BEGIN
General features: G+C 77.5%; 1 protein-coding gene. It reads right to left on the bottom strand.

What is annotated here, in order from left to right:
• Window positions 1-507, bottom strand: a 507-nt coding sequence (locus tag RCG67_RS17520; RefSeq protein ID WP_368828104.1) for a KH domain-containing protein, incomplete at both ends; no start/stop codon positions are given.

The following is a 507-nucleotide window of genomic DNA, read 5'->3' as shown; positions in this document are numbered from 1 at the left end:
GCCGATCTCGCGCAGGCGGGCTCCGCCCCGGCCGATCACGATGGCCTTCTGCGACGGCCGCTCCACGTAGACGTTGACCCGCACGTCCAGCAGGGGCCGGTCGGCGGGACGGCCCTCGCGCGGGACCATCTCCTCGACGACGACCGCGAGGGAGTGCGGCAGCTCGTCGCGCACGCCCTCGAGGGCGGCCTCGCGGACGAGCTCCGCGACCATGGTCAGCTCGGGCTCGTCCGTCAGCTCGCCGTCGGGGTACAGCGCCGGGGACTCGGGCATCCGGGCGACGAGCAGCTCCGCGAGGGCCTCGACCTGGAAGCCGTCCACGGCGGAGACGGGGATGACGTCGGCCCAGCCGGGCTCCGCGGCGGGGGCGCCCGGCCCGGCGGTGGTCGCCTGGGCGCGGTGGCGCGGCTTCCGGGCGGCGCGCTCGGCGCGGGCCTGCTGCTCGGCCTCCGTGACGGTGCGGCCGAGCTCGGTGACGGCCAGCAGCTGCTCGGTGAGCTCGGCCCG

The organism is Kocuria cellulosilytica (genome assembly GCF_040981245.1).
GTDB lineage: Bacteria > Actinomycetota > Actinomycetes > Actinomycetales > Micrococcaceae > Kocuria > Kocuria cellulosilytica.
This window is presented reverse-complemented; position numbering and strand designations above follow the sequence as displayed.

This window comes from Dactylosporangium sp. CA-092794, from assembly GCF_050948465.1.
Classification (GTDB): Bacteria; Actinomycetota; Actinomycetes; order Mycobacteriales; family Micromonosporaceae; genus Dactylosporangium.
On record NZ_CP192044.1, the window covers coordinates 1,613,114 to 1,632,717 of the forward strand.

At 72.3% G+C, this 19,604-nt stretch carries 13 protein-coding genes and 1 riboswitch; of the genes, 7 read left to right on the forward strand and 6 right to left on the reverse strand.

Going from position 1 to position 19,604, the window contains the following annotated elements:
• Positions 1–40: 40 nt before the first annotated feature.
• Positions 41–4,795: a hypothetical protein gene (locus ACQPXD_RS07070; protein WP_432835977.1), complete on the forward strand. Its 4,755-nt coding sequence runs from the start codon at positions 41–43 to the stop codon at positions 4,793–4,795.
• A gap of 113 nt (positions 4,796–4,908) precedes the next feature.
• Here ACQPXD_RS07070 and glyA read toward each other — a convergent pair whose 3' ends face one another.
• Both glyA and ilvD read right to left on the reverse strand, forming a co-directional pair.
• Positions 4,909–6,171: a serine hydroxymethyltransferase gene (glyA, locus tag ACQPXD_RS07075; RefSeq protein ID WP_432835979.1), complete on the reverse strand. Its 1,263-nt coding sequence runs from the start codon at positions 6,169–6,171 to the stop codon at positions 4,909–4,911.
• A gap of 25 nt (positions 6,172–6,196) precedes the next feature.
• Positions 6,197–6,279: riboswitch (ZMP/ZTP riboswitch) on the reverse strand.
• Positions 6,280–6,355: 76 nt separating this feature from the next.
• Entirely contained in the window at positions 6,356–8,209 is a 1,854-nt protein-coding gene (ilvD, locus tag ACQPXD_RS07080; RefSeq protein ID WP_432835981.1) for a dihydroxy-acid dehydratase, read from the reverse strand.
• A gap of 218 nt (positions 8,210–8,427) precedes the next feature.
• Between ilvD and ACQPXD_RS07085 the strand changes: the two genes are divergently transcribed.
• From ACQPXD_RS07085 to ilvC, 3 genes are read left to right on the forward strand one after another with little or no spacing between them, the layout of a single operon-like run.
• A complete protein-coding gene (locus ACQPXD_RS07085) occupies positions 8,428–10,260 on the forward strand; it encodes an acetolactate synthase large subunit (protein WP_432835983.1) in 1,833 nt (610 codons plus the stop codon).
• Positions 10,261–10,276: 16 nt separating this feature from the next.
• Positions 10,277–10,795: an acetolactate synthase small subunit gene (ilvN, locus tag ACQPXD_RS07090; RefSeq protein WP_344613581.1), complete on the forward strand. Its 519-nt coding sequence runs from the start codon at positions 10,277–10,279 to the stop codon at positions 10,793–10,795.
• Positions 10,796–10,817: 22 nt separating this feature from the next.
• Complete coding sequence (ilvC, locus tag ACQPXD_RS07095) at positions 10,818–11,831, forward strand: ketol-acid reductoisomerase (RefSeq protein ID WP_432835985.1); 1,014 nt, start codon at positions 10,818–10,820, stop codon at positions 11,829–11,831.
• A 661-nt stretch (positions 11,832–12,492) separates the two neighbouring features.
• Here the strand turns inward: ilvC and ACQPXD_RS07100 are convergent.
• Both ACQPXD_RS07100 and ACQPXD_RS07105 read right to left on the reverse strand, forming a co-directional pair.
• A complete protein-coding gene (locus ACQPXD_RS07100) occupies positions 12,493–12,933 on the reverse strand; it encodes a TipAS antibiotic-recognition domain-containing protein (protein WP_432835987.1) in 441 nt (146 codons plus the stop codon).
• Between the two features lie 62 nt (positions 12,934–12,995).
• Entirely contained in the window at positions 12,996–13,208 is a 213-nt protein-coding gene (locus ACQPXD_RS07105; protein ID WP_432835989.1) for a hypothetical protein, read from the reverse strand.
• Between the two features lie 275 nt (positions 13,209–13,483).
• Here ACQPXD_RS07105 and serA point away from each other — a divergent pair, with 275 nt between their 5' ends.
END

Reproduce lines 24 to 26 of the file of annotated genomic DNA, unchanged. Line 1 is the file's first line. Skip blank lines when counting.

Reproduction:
• A gap of 218 nt (positions 8,210–8,427) precedes the next feature.
• Between ilvD and ACQPXD_RS07085 the strand changes: the two genes are divergently transcribed.
• From ACQPXD_RS07085 to ilvC, 3 genes are read left to right on the forward strand one after another with little or no spacing between them, the layout of a single operon-like run.